The company’s first head of drilling and production was American Eugene Muhlenberger, who quit in 1975 to work in the Middle East. He was replaced by Mexican-American Jose Antonio Carlos Kauffmann de la Madrid (known as Joe), who could be said to have been a true oil baby. When he was an infant in 1930, an unsuspecting nanny had placed him on a red-hot oil pipeline which burnt his thigh. Later, Kauffmann experienced several oil incidents and was literally fire-branded by a blowout in Venezuela’s Lake Maracaibo, which left him hospitalised for a long time. Experience from such locations as Venezuela, Bolivia, Ecuador, Ethiopia, Cameroon, Texas and Iran meant the 45-year-old was well qualified to build up and head the operational part of Statoil’s drilling organisation.

The first phase involved doing the work with Esso as the technical operator and service provider, and then assistant, until Statoil was able to stand on its own feet.[REMOVE]Fotnote: A-Magasinet, 13 March 1976.

Over time, the first generation of foreign sub-surface managers was complemented with recruits from Statoil’s own ranks. Kauffmann undoubtedly contributed in many ways to this process, not least because – by his own account – he preferred technical work and was keen to delegate administrative assignments: “I’ve worked actively for three years to delegate authority, precisely in order to avoid unnecessary administrative centralisation,” he told Statoil’s house journal.[REMOVE]Fotnote: Status, vol 6, no 11/12.

By 1980, Kauffmann – then head of exploration and production – was the only foreigner left in the executive management team.[REMOVE]Fotnote: Annual report, 1979, Statoil.

Dyvi Beta in 1978. Photo: Leif Berge/Equinor

Technical assistance offshore consisted largely of using hired consultants as drilling supervisors. These often had significantly more practical experience and know-how than formal education. Newly qualified and enthusiastic Norwegians who wanted to share their theoretical expertise could be met with a cold shoulder and a biting comment – but also with a twinkle in the eye. One example was provided by Jack Pillow, the hired supervisor on Dyvi Beta. An attempt to explain the d-exponent, used in calculating sub-surface pore pressure, was met with: “I don’t believe in the fucking d-exponent”.[REMOVE]Fotnote: Roald Riise in conversation with Björn Lindberg, 20 May 2021.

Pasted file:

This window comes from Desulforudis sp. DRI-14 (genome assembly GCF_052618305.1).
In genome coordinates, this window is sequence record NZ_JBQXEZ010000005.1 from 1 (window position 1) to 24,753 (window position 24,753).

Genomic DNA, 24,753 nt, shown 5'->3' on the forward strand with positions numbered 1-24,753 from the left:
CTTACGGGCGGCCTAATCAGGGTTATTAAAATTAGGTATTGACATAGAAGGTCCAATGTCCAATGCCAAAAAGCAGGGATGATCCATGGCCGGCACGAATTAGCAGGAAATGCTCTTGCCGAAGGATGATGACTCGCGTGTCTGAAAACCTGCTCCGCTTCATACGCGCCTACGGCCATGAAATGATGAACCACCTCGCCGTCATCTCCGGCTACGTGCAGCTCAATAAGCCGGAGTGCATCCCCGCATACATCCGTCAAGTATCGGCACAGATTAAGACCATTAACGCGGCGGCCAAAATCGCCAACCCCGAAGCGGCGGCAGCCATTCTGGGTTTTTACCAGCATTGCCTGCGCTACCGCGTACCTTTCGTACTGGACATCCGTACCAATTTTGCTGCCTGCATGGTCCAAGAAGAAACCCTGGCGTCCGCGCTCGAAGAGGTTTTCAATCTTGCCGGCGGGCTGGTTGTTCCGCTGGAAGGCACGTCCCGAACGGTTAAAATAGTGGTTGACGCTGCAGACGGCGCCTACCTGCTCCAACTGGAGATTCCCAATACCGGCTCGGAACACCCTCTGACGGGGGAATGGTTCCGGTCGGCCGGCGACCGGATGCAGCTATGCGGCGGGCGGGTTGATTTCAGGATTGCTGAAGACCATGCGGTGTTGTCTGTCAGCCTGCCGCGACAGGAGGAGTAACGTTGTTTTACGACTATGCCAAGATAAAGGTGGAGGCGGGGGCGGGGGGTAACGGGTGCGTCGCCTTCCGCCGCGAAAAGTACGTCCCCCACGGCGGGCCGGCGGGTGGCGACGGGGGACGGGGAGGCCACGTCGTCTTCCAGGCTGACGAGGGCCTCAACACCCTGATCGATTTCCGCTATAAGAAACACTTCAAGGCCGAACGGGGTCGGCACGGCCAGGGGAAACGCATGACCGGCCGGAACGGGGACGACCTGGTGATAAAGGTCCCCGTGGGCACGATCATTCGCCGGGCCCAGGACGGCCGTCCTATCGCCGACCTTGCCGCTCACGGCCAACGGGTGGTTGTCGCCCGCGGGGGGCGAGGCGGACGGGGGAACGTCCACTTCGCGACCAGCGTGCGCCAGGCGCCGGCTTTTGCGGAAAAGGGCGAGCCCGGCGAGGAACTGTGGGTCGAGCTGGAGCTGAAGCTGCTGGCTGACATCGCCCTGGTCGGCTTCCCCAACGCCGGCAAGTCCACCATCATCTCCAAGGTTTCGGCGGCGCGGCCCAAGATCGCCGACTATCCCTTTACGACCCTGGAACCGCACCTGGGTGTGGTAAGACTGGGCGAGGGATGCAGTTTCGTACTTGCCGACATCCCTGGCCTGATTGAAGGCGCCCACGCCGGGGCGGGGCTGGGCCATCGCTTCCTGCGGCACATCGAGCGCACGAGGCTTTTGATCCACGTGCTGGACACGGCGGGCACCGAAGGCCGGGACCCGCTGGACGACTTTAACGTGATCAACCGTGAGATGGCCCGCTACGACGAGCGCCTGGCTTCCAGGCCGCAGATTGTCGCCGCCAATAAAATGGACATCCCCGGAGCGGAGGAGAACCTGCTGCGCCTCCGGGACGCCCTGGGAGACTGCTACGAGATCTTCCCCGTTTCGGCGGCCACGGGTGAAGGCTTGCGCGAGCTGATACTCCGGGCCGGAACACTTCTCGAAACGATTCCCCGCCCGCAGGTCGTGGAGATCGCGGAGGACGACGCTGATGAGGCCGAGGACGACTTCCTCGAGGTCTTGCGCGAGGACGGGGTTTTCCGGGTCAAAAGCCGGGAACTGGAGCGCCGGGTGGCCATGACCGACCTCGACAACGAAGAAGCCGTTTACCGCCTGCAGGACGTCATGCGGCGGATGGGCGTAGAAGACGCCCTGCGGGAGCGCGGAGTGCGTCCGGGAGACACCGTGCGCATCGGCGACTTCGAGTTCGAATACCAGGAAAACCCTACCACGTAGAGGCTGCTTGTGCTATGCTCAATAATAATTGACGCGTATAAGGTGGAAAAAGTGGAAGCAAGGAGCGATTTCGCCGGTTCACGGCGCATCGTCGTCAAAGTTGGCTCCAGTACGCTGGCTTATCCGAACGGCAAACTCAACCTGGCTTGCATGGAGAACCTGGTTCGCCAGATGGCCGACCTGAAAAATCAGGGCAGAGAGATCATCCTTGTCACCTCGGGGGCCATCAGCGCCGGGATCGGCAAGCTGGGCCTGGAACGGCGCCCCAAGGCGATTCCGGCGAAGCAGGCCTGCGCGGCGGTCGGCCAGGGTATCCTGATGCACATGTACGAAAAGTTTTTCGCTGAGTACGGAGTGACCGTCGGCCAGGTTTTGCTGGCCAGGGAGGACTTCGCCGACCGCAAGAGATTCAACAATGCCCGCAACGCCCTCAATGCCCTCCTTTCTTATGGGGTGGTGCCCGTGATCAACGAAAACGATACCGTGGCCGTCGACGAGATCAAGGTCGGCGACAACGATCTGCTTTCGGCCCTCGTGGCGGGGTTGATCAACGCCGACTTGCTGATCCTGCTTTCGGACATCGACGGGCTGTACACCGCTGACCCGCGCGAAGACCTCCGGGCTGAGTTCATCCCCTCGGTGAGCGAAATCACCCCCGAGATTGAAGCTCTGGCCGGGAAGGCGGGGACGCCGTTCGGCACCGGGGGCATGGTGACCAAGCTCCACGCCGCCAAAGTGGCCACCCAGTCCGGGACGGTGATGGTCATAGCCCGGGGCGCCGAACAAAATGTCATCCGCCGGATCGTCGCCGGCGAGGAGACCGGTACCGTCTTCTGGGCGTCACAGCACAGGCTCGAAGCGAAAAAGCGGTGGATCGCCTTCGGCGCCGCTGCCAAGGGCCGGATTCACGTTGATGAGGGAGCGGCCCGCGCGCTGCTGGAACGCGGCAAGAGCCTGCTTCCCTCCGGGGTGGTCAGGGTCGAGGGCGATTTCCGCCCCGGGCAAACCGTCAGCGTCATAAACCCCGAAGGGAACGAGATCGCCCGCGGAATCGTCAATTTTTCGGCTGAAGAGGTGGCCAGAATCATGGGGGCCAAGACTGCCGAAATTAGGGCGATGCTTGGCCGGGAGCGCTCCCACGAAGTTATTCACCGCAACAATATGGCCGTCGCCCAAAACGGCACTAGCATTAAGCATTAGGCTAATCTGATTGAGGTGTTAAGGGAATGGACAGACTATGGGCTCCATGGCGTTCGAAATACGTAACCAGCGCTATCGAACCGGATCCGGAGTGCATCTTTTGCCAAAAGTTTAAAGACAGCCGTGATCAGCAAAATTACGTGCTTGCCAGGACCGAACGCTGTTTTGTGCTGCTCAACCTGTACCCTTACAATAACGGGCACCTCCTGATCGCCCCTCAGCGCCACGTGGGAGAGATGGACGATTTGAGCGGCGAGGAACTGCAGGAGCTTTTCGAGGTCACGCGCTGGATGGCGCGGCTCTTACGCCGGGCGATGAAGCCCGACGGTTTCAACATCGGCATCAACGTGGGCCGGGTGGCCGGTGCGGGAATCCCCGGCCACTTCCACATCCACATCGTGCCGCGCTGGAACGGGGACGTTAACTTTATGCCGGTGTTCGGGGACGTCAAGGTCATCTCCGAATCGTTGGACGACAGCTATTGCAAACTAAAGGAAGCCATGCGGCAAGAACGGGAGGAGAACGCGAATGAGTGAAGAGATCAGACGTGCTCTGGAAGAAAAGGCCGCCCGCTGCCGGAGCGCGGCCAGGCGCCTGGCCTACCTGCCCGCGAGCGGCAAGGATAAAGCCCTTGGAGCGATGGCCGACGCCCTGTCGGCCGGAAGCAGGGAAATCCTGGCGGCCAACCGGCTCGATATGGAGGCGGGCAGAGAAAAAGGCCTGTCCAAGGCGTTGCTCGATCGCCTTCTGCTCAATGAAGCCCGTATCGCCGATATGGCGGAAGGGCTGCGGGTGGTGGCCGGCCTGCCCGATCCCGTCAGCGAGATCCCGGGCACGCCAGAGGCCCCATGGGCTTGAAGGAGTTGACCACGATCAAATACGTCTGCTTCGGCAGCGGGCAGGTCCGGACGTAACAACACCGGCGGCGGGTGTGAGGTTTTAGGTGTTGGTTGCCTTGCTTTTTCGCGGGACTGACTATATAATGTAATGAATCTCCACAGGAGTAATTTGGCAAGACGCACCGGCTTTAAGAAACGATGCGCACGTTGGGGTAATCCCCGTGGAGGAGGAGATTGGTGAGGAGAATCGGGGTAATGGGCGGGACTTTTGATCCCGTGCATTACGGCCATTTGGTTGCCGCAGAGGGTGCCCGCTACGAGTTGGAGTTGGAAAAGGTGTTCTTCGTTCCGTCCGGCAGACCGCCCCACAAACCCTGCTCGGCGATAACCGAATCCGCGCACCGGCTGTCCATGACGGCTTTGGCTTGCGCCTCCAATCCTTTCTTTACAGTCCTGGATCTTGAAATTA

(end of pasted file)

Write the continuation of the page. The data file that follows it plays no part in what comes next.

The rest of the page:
Pillow was described as a “loud, hard-living … Bourbon-drinking, steak-eating cigar-smoking, tobacco-chewing, rough and tough Texan”. New Norwegian recruits undoubtedly experienced the change from classroom to offshore as a big step in every respect.[REMOVE]Fotnote: Evans, Jack, 2016, Diamonds for rice, Matador.

Nevertheless, a good mix of theoretical analysis, experience and “listening to the well” was undoubtedly needed to complete the job – although this was not always without drama. Today’s veterans, who were then young and newly graduated, recall a fantastic time where they participated in an important phase of Statoil’s early history and rapidly gained great authority.

Combining theoretical background, drive and responsibility with practical experience and know-how is seen as an important factor in creating Statoil’s “DNA”. And these young graduates went on in many cases to become key personnel in both specialist jobs and as offshore installation managers, operations managers, vice presidents and so forth.

With the appointment of Anders Opedal as Equinor’s CEO in 2020, the group also acquired its first chief executive with a technical background – he was educated as a petroleum engineer.

From 1975 to 1979 Statoil was operator for 25 exploration wells: Ross Rig – 14 wells, Dyvi Gamma -1, Borgny Dolphin -1, Treasure Seeker -1, Dyvi Beta -2, Norskald -3, Deepsea Saga -3